The Eleventh Gate by Nancy Kress

The Eleventh Gate

The Eleventh Gate by Nancy Kress
English | 2020 | Sci – Fi | ePUB | 3.3 MB

What Lies Beyond The Eleventh Gate . . .

Despite economic and territorial tensions, no one wants the city-states of the Eight Worlds to repeat the Terran Collapse by going to war. But when war accidentally happens, everyone seeks ways to exploit it for gain. The Landry and Peregoy ruling dynasties see opportunities to grab territory, increase profits, and settle old scores. Exploited underclasses use war to fuel rebellion. Ambitious heirs can finally topple their elders’ regimes-or try to.

But the unexpected key to either victory or peace lies with two persons uninterested in conquest, profits, or power. Philip Anderson seeks only the transcendent meaning of the physics underlying the universe. Tara Landry, spoiled and defiant youngest granddaughter of dynasty head Rachel Landry, accidentally discovers an eleventh star-jump gate, with a fabulous find on the planet behind it. Her discovery, and Philip’s use of it, alter everything for the Eight Worlds.

The wolves needed dusting again.

Sloan Peregoy rose from his massive karthwood desk and ran a finger over the film on the animals’ gray pelts and yellow glass eyes. The cleaning bot should be able to do better than this. He said to the wallscreen, “Note to Morris: reprogram J84. Dusting.”

Sophia entered Sloan’s office. “Father, two more appointments.”

Sloan glanced appreciatively at his daughter. His dead wife had chosen for Sophia the genetic template of a Mayan princess rather than Yvette’s’s own watery Nordic beauty, and the choice suited Sophia. Tall and strong-featured, she had inherited her father’s drive, competency, and preference for formality. You couldn’t engineer personality, but Sloan’s famous luck had held with Sophia. She ran as much of Peregoy Corporation and its three worlds—four if you counted Prometheus, not technically a Peregoy planet but no one else was on it—as Sloan did, and Sophia was his sole heir. He’d made sure of that. Neither her sister nor Sloan’s son, dead in the same plague that had killed Yvette, had possessed ability or inclination to govern.

But in line after Sophia—

Sloan didn’t choose to ponder that long-term problem right now. He was tired. It had been a long day; beyond the window, two moons gleamed above his corporate headquarters’ soaring towers. Sloan wanted his dinner, whiskey, and bed. The rejuv treatments could do only so much for someone as old as he was, and it was unlike Sophia to allow appointments this late. In fact, Sophia rarely facilitated appointments at all—that was Morris’s job—so these must be important.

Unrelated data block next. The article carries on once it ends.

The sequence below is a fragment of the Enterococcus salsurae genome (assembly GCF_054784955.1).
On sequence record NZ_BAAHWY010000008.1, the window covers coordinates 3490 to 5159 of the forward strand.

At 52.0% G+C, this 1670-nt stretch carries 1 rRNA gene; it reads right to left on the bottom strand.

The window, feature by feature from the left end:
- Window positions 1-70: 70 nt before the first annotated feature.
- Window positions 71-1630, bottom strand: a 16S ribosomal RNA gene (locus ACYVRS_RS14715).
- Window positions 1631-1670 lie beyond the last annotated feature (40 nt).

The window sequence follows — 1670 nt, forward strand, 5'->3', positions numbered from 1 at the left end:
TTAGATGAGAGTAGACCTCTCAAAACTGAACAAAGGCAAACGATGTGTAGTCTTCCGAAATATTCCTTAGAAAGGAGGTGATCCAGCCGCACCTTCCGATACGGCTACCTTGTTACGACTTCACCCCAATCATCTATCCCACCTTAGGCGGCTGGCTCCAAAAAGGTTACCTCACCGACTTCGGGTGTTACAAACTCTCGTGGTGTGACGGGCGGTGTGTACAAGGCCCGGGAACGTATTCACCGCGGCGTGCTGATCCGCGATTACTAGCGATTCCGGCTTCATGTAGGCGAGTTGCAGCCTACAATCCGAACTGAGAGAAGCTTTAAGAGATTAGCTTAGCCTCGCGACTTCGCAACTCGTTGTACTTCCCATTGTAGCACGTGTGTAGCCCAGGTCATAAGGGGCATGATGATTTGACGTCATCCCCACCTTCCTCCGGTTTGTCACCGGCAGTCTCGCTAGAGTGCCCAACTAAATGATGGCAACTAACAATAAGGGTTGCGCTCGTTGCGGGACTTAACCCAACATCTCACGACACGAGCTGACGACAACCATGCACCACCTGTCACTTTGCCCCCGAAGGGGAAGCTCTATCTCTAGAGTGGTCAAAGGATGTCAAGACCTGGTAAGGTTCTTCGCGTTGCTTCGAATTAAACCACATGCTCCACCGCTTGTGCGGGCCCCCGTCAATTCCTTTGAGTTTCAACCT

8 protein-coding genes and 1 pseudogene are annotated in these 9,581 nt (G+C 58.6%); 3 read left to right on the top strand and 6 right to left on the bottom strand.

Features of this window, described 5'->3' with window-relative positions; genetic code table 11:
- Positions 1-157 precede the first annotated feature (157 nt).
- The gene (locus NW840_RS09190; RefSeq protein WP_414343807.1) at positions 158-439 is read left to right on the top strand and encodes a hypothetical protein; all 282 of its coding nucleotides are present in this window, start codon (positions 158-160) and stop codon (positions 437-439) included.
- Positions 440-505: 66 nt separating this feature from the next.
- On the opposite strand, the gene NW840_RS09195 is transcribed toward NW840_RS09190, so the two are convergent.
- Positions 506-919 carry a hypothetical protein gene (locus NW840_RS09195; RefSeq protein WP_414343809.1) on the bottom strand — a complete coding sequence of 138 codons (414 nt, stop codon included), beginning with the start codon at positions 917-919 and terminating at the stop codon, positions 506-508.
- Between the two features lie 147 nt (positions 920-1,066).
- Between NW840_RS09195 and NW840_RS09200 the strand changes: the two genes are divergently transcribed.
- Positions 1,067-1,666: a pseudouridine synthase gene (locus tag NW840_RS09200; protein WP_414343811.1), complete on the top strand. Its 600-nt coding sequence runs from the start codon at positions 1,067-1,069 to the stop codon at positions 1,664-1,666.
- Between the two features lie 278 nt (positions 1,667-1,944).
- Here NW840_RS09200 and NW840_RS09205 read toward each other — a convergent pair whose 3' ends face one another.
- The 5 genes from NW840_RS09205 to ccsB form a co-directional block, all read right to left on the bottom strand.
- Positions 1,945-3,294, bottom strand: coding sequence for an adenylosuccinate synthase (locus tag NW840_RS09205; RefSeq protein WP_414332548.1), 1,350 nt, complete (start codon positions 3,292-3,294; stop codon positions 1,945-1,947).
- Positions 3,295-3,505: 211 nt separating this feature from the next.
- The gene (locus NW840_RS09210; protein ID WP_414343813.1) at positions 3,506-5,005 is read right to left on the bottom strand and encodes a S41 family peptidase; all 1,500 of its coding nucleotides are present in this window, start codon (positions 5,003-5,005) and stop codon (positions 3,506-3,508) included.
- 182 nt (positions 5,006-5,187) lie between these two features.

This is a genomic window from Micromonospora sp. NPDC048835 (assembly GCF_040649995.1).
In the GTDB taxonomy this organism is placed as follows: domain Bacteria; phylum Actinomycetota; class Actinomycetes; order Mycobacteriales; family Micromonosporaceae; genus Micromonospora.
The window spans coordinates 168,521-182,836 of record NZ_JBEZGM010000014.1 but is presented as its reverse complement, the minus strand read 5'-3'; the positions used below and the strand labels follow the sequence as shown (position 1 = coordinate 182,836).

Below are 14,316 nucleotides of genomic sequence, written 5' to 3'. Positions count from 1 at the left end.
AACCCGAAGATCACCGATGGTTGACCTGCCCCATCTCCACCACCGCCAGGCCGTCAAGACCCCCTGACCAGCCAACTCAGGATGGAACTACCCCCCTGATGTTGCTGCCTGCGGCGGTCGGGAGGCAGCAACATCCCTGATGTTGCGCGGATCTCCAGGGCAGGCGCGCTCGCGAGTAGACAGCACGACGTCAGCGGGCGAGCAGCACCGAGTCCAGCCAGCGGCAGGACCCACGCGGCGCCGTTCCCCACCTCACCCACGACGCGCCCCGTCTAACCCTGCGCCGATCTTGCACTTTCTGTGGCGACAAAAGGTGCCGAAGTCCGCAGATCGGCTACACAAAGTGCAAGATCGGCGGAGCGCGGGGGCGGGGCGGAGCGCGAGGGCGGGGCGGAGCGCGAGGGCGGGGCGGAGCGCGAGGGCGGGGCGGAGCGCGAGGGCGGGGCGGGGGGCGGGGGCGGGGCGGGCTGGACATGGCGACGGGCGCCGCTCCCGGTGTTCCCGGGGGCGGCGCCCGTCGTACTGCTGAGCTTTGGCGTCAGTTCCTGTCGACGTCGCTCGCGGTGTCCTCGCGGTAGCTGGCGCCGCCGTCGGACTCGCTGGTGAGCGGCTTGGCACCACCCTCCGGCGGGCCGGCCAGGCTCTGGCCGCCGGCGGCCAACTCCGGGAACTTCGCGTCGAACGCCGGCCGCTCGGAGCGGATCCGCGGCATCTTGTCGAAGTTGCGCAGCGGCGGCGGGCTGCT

“Who are they?” He’d had his biweekly meeting with the full Board of Directors just this afternoon; it was unusual for something urgent to arise since then.

“SueLin,” Sophia said. “I’m sorry, Father. She insisted.”

Of course she did. Still, Sophia could have denied SueLin if she’d wanted to. That SueLin was here was testament to the one thing Sloan and Sophia disagreed on, which it looked like he couldn’t avoid after all. Some distant day, SueLin, as Sloan’s oldest grandchild, would inherit Peregoy Corporation. Sophia wanted her trained for that, which was why she maximized SueLin’s time with her grandfather. Sloan, however, had other plans that he did not yet choose to share with Sophia. Too vague, still.

“Who’s the other appointment?”

The sharply angled planes of Sophia’s beautiful face hardened, which meant that she considered something important. “A spacer from Polyglot, who—”

“Why would I see a spacer from Polyglot?”

“—claims to have discovered something important. He’s been vetted, and I think you should hear his story.”

“You’ve already heard it?”

“I have.”

Sophia said no more, and it wasn’t like her to be so mysterious. Sloan didn’t like it, but he trusted her judgement, even though Polyglot wasn’t to be trusted. The planet was weak because it was not unified, a patchwork of individual nations. Nations, that outmoded concept, could never equal the efficiency and strength of a corporate state. It was amazing that once, on Terra, they ever had. Or so Luis Martinez informed Sloan.

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